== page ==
When I was sent home from the hospital I was told I couldn't go up and down stairs, I couldn't lift the baby out of his crib, I couldn't do laundry, I couldn't hold anything heavier than him, including him in his car seat. I was told to walk every day at least ten minutes, and a long laundry list of things you have to keep in mind after an abdominal surgery on top of the no-no list of birthing a baby. I quickly realized I wasn't going to be able to be super mom, and because of that I felt like a failure. My husband, mom, and sister changed every diaper those first few days to keep me from lifting, putting down, bending over and all the other things I was supposed to stay clear of. My husband had to bring the baby to me when he woke to nurse every night, because it took me long enough to get myself to sit up in bed, yet alone I wasn't supposed to bend over in his crib to grab him. I felt like a failure.
All the feelings of failure sweeped over me. I couldn't give birth to my baby the way I was supposed to. I didn't push out a child the way I was supposed to. I couldn't change my son's diapers like his mom was supposed to. I couldn't even get up to nurse throughout the night like a mom was supposed to. I could barely sit down and stand back up on my own, so forget about trying to do that with a baby in my arms. I felt like less of a woman. What was wrong with me? Why couldn't I do what my body was supposed to do?
I found myself apologizing to my husband for the lack of woman I was. I am sorry I couldn't bring our baby into the world in a less stressful way. I am sorry I need your help so much. I am sorry I cannot do this on my own. I was fully expectant to be sore and hurt after giving birth. But in no way was I prepared for the way my body would need to recover after having a baby through surgery.
Over the course of the year, I found myself wondering if my friend's would have a C-Section when they went into labor. I wasn't wishing it upon them in any way, but I wanted to know I wasn't alone. I wanted to have someone to identify with, to relate to, to say I know what that's like. When my friend's had near perfect experiences I found myself wondering why I couldn't have experienced that myself, why did it have to go all wrong for me? These were thoughts I felt ashamed of having, thoughts I wish I never had. But any time someone else went through it, my heart was equally broken for them as it was uplifted that I wasn't alone and I could understand what they were going through. When they told me they felt like they failed, I could say I had been there to. I could say I knew what it felt like to feel the sting of hurt when someone did what you couldn't. I could identify with them immediately, and it reminded me I wasn't alone.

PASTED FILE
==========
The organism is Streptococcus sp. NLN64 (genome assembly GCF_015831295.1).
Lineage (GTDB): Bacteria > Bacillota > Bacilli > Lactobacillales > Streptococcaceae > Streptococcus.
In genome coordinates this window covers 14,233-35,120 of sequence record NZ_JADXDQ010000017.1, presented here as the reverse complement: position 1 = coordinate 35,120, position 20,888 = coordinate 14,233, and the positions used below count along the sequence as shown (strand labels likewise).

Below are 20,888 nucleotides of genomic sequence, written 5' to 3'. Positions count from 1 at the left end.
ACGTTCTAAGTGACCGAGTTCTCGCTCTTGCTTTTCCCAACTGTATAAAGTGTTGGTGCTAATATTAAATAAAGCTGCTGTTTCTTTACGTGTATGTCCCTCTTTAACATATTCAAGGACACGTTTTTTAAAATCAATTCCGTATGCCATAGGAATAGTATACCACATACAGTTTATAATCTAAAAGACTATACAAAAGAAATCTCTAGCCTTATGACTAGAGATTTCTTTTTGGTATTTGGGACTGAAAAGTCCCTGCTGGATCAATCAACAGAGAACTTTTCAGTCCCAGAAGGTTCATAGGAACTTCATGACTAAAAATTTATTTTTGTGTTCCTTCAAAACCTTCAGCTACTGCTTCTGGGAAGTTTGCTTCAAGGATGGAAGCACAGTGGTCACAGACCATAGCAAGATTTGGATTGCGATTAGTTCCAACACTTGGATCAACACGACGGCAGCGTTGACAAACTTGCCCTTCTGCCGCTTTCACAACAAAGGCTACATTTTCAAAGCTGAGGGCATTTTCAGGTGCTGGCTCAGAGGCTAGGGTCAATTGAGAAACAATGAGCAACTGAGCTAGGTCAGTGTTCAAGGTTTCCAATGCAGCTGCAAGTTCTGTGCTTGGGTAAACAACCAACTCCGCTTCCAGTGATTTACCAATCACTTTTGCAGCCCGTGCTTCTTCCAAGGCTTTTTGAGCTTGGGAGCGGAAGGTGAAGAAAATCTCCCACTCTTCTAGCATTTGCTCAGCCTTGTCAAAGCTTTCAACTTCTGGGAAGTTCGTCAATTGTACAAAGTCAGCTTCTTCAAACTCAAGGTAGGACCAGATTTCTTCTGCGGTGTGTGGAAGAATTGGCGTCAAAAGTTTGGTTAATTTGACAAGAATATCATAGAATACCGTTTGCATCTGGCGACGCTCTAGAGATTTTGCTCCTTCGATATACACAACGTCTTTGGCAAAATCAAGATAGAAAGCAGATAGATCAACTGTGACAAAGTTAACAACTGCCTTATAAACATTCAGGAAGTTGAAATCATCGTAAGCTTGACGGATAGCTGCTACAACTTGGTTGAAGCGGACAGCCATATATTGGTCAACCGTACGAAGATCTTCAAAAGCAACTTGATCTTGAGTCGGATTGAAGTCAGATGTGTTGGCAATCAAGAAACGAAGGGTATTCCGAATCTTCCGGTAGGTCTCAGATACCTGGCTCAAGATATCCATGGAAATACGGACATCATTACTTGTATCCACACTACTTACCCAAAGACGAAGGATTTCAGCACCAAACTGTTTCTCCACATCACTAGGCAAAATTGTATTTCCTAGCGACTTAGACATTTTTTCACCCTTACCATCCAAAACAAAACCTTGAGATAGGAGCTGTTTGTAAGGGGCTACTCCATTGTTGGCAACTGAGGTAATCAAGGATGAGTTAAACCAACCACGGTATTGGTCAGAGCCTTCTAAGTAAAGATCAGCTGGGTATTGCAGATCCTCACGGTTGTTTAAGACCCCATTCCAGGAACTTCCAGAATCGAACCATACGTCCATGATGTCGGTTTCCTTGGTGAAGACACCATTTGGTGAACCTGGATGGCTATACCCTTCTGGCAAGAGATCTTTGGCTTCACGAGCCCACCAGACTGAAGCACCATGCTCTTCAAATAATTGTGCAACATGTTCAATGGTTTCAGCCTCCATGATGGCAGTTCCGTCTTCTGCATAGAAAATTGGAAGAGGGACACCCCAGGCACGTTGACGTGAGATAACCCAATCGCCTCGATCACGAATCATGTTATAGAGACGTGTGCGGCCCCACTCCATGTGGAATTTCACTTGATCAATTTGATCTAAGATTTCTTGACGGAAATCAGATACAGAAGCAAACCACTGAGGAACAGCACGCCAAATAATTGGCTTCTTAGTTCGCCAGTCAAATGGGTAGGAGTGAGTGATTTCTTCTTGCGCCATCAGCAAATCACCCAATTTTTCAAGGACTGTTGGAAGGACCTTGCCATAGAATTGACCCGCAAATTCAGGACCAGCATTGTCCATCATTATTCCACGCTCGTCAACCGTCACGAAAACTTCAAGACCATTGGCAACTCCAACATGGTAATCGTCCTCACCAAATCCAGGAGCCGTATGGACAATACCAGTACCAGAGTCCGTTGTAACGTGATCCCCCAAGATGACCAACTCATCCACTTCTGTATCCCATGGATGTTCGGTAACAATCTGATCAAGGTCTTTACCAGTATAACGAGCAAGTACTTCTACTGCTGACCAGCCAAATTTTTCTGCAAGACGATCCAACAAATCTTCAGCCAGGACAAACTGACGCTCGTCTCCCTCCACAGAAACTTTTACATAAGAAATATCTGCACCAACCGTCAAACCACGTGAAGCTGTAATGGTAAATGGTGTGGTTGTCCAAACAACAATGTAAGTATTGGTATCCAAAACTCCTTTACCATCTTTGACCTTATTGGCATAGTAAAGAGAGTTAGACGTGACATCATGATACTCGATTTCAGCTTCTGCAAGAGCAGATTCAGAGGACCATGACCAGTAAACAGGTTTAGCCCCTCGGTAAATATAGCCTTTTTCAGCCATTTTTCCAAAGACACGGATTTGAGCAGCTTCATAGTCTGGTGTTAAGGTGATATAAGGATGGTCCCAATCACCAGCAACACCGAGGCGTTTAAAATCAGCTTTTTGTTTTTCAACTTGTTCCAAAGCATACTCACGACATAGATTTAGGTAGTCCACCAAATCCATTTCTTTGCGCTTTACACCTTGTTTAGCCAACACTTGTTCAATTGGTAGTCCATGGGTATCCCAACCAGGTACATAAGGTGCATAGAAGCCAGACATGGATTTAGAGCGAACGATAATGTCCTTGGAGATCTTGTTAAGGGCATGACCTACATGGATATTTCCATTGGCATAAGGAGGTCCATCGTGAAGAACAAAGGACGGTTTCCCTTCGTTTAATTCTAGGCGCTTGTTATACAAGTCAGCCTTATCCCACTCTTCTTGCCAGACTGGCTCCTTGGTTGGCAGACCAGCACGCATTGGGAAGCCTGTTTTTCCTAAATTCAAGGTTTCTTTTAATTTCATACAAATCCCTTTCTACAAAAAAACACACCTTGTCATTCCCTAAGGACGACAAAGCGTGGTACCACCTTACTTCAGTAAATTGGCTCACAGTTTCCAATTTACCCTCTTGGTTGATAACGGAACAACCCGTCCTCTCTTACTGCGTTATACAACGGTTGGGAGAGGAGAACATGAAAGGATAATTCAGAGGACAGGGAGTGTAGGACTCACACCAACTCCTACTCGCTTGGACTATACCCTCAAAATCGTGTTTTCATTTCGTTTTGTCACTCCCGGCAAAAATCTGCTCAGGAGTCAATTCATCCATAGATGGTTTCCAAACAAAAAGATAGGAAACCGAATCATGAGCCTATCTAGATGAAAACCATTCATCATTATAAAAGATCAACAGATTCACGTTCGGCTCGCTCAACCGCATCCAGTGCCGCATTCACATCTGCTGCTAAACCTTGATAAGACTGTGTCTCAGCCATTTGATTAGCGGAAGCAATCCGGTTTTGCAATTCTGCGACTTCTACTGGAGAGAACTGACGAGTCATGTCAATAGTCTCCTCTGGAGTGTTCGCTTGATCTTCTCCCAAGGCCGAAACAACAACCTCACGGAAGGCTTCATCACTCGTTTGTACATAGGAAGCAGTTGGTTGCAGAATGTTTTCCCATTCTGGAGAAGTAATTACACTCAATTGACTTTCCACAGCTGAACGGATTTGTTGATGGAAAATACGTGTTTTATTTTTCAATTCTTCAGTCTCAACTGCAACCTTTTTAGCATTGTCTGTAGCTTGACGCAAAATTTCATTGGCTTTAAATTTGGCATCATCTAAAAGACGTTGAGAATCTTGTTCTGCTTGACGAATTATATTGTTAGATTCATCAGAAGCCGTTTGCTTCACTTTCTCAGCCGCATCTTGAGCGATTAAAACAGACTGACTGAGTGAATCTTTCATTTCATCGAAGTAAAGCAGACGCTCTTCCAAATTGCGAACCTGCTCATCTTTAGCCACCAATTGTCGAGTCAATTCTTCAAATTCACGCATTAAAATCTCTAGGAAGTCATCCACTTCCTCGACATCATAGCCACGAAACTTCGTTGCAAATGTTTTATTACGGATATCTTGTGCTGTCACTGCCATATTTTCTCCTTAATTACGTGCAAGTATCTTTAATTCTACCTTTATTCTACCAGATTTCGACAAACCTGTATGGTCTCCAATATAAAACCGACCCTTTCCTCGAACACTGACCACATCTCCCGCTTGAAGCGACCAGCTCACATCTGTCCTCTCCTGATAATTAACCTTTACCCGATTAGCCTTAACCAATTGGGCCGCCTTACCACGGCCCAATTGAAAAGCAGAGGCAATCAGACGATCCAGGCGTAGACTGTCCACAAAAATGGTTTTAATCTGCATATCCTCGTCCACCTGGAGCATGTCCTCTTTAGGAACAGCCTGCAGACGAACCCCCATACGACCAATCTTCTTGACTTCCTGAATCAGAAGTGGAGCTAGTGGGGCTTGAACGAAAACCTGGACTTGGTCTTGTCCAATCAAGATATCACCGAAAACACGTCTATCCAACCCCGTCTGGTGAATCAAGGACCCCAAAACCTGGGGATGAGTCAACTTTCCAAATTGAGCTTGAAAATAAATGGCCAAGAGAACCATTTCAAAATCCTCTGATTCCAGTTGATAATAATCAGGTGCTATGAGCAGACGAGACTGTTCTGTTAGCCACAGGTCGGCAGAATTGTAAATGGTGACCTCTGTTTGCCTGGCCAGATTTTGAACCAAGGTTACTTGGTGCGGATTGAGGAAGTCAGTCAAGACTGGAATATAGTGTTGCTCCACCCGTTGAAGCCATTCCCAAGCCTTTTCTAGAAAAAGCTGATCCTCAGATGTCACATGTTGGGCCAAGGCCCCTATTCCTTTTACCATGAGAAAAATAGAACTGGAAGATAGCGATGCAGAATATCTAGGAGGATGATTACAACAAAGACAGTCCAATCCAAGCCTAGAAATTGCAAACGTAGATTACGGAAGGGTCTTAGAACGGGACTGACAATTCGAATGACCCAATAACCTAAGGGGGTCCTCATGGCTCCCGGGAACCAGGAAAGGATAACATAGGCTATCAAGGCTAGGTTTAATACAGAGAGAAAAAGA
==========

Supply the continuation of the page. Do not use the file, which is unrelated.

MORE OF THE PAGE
Then at the same time I felt ridiculous. My child is healthy! My child is alive! I was able to have a child! I shouldn't feel this way at all. But the truth is I did, and I can't stop the way I felt. Even more truth is that many women who have a C-Section feel the same things and feel just as alone as I did because we are all afraid to admit this is how we feel.
But over the course of the year here is what I have found to be true. It's normal to feel cheated or like you've failed...but it isn't true. You carried a child for forty weeks, your body provided the nutrients that baby needed to survive and grow. It doesn't matter how that baby came out of you, whether you pushed that baby out, or you offered your body to be cut open baring that forever scar, you birthed that baby. You went through labor for that child. You aren't less of a woman. You aren't less of a mother. Even more, you aren't alone. When it stings because you didn't have the perfect birth story, it stings for others too. You don't have to feel bad for feeling that way. You don't have to feel guilty for how you decide to bring your future children into the world now that you have a choice. Giving birth, no matter how it happens, is the most beautiful, super woman, powerful thing that you can do. You are one incredible mama.